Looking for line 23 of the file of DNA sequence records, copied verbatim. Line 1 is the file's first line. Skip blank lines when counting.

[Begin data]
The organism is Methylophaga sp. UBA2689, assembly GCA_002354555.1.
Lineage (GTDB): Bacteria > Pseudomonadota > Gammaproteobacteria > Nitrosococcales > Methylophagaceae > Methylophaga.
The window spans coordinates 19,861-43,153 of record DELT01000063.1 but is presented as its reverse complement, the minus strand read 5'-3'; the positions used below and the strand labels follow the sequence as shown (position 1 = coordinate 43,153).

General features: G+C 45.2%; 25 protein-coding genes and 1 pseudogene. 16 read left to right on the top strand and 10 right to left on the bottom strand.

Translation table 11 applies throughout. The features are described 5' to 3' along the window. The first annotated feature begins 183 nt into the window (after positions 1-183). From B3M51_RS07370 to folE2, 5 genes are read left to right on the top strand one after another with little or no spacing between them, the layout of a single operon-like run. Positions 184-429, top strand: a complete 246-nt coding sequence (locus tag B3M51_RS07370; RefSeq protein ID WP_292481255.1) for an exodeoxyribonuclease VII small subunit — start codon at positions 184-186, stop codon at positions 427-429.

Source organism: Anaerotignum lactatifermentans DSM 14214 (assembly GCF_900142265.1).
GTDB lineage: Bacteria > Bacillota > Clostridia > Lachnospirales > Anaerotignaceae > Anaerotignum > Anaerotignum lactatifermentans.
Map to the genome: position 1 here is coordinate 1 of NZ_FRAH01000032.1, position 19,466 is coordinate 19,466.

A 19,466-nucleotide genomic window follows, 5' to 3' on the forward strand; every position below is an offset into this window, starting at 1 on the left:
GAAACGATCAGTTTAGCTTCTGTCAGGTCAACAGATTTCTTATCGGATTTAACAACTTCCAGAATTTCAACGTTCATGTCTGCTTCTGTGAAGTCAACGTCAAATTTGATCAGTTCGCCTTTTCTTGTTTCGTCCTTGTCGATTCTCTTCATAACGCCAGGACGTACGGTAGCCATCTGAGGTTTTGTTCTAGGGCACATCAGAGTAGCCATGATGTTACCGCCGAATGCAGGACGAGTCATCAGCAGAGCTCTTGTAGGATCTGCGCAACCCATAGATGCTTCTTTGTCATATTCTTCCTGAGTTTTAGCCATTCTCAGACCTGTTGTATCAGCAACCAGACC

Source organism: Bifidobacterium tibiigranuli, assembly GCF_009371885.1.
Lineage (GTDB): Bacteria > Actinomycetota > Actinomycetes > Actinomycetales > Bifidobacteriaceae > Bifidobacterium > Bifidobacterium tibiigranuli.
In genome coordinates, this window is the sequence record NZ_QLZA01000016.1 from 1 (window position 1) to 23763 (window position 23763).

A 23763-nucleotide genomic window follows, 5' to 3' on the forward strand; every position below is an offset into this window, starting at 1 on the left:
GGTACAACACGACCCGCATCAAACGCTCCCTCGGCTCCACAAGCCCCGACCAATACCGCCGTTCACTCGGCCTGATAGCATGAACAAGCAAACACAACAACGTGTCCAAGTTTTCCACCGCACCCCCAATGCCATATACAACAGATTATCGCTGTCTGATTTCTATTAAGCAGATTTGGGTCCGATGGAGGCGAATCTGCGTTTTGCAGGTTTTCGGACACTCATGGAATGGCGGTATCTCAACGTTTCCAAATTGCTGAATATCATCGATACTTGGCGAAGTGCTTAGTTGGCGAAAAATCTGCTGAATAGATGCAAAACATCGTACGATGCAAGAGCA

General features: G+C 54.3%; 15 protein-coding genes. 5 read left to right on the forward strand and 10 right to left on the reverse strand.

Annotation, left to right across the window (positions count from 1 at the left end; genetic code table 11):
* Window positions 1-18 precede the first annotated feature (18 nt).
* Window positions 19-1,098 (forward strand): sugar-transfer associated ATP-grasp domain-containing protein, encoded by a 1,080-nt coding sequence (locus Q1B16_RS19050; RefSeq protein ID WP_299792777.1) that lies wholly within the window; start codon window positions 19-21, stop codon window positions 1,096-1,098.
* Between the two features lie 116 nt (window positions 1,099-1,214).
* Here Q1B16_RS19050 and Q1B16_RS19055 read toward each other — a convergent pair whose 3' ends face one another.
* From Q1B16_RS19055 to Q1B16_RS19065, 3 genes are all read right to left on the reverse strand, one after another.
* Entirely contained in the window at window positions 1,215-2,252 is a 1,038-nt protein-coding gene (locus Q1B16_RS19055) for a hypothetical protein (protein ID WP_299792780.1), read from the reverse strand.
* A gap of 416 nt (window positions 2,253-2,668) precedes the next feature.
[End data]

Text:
* Entirely contained in the window at window positions 1,215-2,252 is a 1,038-nt protein-coding gene (locus Q1B16_RS19055) for a hypothetical protein (protein ID WP_299792780.1), read from the reverse strand.